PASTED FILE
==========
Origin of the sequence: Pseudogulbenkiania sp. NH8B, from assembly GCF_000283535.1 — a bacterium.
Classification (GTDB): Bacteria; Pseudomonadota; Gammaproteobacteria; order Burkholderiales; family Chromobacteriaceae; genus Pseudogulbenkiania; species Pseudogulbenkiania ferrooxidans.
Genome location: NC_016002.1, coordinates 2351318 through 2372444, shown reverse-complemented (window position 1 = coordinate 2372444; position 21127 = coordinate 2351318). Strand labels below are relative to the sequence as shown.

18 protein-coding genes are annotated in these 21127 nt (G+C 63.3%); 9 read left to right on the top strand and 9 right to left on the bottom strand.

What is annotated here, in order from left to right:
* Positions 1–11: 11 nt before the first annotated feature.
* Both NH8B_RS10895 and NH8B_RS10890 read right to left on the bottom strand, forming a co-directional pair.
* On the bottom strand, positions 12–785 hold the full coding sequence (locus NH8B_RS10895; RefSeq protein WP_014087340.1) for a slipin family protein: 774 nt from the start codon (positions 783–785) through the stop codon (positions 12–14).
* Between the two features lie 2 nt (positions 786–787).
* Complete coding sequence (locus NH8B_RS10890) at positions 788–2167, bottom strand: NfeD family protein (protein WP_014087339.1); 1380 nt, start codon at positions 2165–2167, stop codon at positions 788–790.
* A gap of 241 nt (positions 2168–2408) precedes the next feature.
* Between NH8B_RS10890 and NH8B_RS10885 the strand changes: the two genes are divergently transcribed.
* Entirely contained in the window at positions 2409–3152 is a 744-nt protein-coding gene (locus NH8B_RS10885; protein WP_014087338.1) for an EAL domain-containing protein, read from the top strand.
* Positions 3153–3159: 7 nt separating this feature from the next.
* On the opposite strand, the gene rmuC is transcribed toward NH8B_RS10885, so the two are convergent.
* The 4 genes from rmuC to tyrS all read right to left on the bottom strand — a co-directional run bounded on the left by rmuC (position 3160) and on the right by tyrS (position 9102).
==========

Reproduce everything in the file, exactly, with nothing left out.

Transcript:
Origin of the sequence: Pseudogulbenkiania sp. NH8B, from assembly GCF_000283535.1 — a bacterium.
Classification (GTDB): Bacteria; Pseudomonadota; Gammaproteobacteria; order Burkholderiales; family Chromobacteriaceae; genus Pseudogulbenkiania; species Pseudogulbenkiania ferrooxidans.
Genome location: NC_016002.1, coordinates 2351318 through 2372444, shown reverse-complemented (window position 1 = coordinate 2372444; position 21127 = coordinate 2351318). Strand labels below are relative to the sequence as shown.

18 protein-coding genes are annotated in these 21127 nt (G+C 63.3%); 9 read left to right on the top strand and 9 right to left on the bottom strand.

What is annotated here, in order from left to right:
* Positions 1–11: 11 nt before the first annotated feature.
* Both NH8B_RS10895 and NH8B_RS10890 read right to left on the bottom strand, forming a co-directional pair.
* On the bottom strand, positions 12–785 hold the full coding sequence (locus NH8B_RS10895; RefSeq protein WP_014087340.1) for a slipin family protein: 774 nt from the start codon (positions 783–785) through the stop codon (positions 12–14).
* Between the two features lie 2 nt (positions 786–787).
* Complete coding sequence (locus NH8B_RS10890) at positions 788–2167, bottom strand: NfeD family protein (protein WP_014087339.1); 1380 nt, start codon at positions 2165–2167, stop codon at positions 788–790.
* A gap of 241 nt (positions 2168–2408) precedes the next feature.
* Between NH8B_RS10890 and NH8B_RS10885 the strand changes: the two genes are divergently transcribed.
* Entirely contained in the window at positions 2409–3152 is a 744-nt protein-coding gene (locus NH8B_RS10885; protein WP_014087338.1) for an EAL domain-containing protein, read from the top strand.
* Positions 3153–3159: 7 nt separating this feature from the next.
* On the opposite strand, the gene rmuC is transcribed toward NH8B_RS10885, so the two are convergent.
* The 4 genes from rmuC to tyrS all read right to left on the bottom strand — a co-directional run bounded on the left by rmuC (position 3160) and on the right by tyrS (position 9102).